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Ladycross was a Catholic preparatory school in Seaford, East Sussex. Founded in 1891 in Briely Road, Bournemouth, and moving to purpose built School in Eastbourne Road, Seaford in 1909, more than 2,000 pupils attended it before its closure in 1977. Among its schoolmasters was children's book author George Mills, who taught during the summer of 1956. The school was located on its own 15-acre premises in Seaford From 1909 until 1978, apart from a short period during the Second World War when at the height of the German bombing raids on British towns in 1941, the school was temporarily evacuated to Salperton Park, Gloucestershire.
The school was found in 1891 by Alfred Roper, who later passed it onto his son Tony Roper. Tony Roper had no descendants and in the early 1950s, as he became more elderly, he sought a successor as owner and headmaster from among the parents of children at the school. The only parent interested was Michael Feeny who was a descendant of a Birmingham Catholic family and who had one son at the school at the time. As a school teacher and classicist himself, Feeny had experience in the education business, and over the next quarter century in conjunction with long-serving staff members he ran the school to the satisfaction of a growing body of parents.
Approaching retirement in the early 1970s at a time when private education appeared under threat, Feeny could have sold the land to private developers at a considerable profit, but instead sought ways of keeping the school in operation. Having tried unsuccessfully to relocate the school to a larger inland location and unable to find a suitable successor as buyer and headmaster, he accepted considerable personal loss and set up a trust and handed over the school and land in Seaford and all its assets to this Trust.
However, financial issues escalated, resulting in the sale of the site to a property developer and the eventual closure of the school, despite the last-minute desperate attempt to raise funds from old boys. In 1978, the school buildings were knocked down to make way for a housing estate.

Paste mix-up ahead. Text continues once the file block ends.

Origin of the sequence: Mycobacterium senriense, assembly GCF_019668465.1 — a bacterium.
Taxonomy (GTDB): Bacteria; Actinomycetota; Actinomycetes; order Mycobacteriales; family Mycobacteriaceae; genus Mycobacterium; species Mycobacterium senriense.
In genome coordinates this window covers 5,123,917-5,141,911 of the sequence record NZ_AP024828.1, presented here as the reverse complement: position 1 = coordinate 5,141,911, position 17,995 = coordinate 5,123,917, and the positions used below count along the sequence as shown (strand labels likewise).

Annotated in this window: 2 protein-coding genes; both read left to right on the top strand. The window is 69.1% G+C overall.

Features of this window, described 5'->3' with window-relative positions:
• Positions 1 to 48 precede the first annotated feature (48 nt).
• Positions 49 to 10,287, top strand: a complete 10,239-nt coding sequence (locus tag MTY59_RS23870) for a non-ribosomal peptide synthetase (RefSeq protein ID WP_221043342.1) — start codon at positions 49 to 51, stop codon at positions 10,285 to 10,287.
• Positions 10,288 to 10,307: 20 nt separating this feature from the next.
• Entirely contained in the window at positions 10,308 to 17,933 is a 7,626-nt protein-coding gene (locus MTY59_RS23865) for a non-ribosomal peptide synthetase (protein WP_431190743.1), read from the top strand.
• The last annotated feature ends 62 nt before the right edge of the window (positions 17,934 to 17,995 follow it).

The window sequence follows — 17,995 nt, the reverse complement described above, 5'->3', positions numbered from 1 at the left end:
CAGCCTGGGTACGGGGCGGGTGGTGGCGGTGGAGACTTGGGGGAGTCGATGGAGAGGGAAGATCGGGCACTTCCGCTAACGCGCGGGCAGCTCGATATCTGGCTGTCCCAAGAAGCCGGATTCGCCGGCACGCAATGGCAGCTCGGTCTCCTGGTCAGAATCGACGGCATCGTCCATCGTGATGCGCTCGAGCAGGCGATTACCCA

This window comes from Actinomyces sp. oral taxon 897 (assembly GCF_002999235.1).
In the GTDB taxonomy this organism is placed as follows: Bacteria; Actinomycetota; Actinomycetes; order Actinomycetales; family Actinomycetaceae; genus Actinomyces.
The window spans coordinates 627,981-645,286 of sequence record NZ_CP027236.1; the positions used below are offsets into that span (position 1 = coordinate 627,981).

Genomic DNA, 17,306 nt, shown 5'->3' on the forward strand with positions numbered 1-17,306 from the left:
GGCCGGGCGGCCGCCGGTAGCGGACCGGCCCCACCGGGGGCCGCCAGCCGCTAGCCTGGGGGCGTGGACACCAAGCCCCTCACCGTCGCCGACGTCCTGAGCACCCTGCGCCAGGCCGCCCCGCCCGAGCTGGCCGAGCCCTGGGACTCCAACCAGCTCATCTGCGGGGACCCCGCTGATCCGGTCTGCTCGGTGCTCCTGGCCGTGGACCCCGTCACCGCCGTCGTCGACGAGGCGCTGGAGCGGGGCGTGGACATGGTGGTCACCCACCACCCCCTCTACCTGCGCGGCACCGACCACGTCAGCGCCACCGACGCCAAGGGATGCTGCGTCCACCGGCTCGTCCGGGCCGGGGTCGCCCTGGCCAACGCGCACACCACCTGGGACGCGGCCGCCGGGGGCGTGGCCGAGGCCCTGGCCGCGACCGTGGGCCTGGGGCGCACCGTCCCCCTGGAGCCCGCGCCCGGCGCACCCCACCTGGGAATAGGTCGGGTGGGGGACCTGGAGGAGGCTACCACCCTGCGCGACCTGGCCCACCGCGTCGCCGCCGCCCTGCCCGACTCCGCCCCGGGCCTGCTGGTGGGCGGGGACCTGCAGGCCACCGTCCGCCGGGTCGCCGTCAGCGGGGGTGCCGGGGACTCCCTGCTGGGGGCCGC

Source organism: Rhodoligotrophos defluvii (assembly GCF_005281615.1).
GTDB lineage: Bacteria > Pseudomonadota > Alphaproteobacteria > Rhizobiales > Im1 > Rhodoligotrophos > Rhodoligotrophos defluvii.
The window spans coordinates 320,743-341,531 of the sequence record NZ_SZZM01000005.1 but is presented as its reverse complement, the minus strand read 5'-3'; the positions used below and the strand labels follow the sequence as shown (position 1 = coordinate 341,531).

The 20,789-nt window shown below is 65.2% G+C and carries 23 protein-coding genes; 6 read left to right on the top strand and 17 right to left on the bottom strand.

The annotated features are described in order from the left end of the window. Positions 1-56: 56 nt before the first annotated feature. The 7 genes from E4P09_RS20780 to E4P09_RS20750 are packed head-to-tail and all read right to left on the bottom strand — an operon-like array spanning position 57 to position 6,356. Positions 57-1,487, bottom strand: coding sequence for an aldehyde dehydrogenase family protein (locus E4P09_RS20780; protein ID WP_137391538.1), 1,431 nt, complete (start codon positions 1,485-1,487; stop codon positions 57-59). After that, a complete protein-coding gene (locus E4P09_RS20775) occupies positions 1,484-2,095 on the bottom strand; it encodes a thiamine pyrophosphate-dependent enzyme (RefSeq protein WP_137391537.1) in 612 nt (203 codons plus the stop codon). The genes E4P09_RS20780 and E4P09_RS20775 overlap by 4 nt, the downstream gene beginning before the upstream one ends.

The school motto was Vox vocis sonat, vox exempli tonat (also a school anthem which roughly translates as "The voice of the voice sounds, the voice of example thunders"). A yearbook called The Red Book provided a summary of annual sports and academic achievements, photos, stories and news, from and for parents and old boys.
About 150 pupils were divided into four “houses” for termly competition purposes in academics and sports: Athenians (red) Spartans (green), Ropers (yellow), and Herberts (blue). Boys were provided a pupil number on admission with name and number tags sewn into every item of clothing. The uniform in winter was brown tweed and in summer became a combination of tan shorts and airtex shirt for daily wear and for formal weekend wear, a bright red blazer, white shirt and red tie, with grey flannel shorts. For sporting events such as football, rugby, and cricket the boys won colours - a special tie and, in the summer, a striped blazer. The school had an outdoor swimming pool and two grass-courts. Archery and rifle shooting were optional activities as was carpentry, gardening and photography. Marching in step drills and daily cold showers were compulsory. Boxing used to be mandatory but was replaced by judo in later years.
Ladycross The Red Book 1959, Local History Museum Seaford
- Leinster-Mackay, Donald (1984). The Rise of the English Prep School. Taylor & Francis. p. 297. ISBN 0-905273-74-5.
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Ladycross Blue Book 1959, Local History Museum, Seaford.